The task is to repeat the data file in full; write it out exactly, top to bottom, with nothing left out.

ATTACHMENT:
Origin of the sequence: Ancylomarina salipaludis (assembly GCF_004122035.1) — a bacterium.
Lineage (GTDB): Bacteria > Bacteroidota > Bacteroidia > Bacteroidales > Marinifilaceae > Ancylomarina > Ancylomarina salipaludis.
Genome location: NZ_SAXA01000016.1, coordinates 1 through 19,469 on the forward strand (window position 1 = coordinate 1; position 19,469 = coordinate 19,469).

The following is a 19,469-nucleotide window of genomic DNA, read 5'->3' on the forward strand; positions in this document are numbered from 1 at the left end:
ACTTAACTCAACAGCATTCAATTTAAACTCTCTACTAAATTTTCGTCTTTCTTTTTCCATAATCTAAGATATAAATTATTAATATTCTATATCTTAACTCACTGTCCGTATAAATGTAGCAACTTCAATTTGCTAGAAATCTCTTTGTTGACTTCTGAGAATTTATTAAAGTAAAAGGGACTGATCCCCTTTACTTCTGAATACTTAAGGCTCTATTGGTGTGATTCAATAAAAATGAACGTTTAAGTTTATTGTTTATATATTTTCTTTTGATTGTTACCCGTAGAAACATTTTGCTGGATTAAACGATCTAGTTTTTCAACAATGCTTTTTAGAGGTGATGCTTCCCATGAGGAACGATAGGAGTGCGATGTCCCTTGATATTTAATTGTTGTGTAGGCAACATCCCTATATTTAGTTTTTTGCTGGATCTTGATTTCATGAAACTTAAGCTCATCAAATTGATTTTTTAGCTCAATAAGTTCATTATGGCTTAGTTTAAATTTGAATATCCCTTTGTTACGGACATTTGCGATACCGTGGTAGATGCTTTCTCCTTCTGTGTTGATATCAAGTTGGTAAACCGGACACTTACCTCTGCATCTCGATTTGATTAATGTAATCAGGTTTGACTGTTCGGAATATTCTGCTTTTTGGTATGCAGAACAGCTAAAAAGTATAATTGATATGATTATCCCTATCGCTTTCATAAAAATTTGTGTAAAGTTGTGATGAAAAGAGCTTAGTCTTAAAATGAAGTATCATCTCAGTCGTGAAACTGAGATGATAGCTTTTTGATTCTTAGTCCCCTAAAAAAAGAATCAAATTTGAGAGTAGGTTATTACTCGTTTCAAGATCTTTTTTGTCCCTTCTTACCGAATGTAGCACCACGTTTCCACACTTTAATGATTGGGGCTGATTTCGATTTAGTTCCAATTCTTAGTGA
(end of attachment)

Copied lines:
Origin of the sequence: Ancylomarina salipaludis (assembly GCF_004122035.1) — a bacterium.
Lineage (GTDB): Bacteria > Bacteroidota > Bacteroidia > Bacteroidales > Marinifilaceae > Ancylomarina > Ancylomarina salipaludis.
Genome location: NZ_SAXA01000016.1, coordinates 1 through 19,469 on the forward strand (window position 1 = coordinate 1; position 19,469 = coordinate 19,469).

The following is a 19,469-nucleotide window of genomic DNA, read 5'->3' on the forward strand; positions in this document are numbered from 1 at the left end:
ACTTAACTCAACAGCATTCAATTTAAACTCTCTACTAAATTTTCGTCTTTCTTTTTCCATAATCTAAGATATAAATTATTAATATTCTATATCTTAACTCACTGTCCGTATAAATGTAGCAACTTCAATTTGCTAGAAATCTCTTTGTTGACTTCTGAGAATTTATTAAAGTAAAAGGGACTGATCCCCTTTACTTCTGAATACTTAAGGCTCTATTGGTGTGATTCAATAAAAATGAACGTTTAAGTTTATTGTTTATATATTTTCTTTTGATTGTTACCCGTAGAAACATTTTGCTGGATTAAACGATCTAGTTTTTCAACAATGCTTTTTAGAGGTGATGCTTCCCATGAGGAACGATAGGAGTGCGATGTCCCTTGATATTTAATTGTTGTGTAGGCAACATCCCTATATTTAGTTTTTTGCTGGATCTTGATTTCATGAAACTTAAGCTCATCAAATTGATTTTTTAGCTCAATAAGTTCATTATGGCTTAGTTTAAATTTGAATATCCCTTTGTTACGGACATTTGCGATACCGTGGTAGATGCTTTCTCCTTCTGTGTTGATATCAAGTTGGTAAACCGGACACTTACCTCTGCATCTCGATTTGATTAATGTAATCAGGTTTGACTGTTCGGAATATTCTGCTTTTTGGTATGCAGAACAGCTAAAAAGTATAATTGATATGATTATCCCTATCGCTTTCATAAAAATTTGTGTAAAGTTGTGATGAAAAGAGCTTAGTCTTAAAATGAAGTATCATCTCAGTCGTGAAACTGAGATGATAGCTTTTTGATTCTTAGTCCCCTAAAAAAAGAATCAAATTTGAGAGTAGGTTATTACTCGTTTCAAGATCTTTTTTGTCCCTTCTTACCGAATGTAGCACCACGTTTCCACACTTTAATGATTGGGGCTGATTTCGATTTAGTTCCAATTCTTAGTGA